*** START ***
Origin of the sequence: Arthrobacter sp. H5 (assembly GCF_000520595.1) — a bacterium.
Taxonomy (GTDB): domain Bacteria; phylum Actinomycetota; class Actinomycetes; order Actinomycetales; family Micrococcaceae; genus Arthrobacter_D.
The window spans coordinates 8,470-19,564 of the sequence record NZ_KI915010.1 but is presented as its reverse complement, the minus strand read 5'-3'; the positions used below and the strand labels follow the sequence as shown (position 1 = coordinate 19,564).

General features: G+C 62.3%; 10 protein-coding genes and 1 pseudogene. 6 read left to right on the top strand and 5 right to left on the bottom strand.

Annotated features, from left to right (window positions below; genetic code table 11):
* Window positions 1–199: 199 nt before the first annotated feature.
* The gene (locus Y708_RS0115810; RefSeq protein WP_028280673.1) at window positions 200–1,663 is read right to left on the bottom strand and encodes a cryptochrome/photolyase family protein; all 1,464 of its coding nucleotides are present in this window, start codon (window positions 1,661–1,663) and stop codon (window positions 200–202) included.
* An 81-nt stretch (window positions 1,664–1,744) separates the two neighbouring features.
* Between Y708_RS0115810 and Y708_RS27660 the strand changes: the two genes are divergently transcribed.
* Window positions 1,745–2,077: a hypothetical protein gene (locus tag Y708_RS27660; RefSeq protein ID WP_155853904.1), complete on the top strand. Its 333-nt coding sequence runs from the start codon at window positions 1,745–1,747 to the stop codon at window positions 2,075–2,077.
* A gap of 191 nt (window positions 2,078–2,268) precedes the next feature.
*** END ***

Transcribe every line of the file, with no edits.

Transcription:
Origin of the sequence: Arthrobacter sp. H5 (assembly GCF_000520595.1) — a bacterium.
Taxonomy (GTDB): domain Bacteria; phylum Actinomycetota; class Actinomycetes; order Actinomycetales; family Micrococcaceae; genus Arthrobacter_D.
The window spans coordinates 8,470-19,564 of the sequence record NZ_KI915010.1 but is presented as its reverse complement, the minus strand read 5'-3'; the positions used below and the strand labels follow the sequence as shown (position 1 = coordinate 19,564).

General features: G+C 62.3%; 10 protein-coding genes and 1 pseudogene. 6 read left to right on the top strand and 5 right to left on the bottom strand.

Annotated features, from left to right (window positions below; genetic code table 11):
* Window positions 1–199: 199 nt before the first annotated feature.
* The gene (locus Y708_RS0115810; RefSeq protein WP_028280673.1) at window positions 200–1,663 is read right to left on the bottom strand and encodes a cryptochrome/photolyase family protein; all 1,464 of its coding nucleotides are present in this window, start codon (window positions 1,661–1,663) and stop codon (window positions 200–202) included.
* An 81-nt stretch (window positions 1,664–1,744) separates the two neighbouring features.
* Between Y708_RS0115810 and Y708_RS27660 the strand changes: the two genes are divergently transcribed.
* Window positions 1,745–2,077: a hypothetical protein gene (locus tag Y708_RS27660; RefSeq protein ID WP_155853904.1), complete on the top strand. Its 333-nt coding sequence runs from the start codon at window positions 1,745–1,747 to the stop codon at window positions 2,075–2,077.
* A gap of 191 nt (window positions 2,078–2,268) precedes the next feature.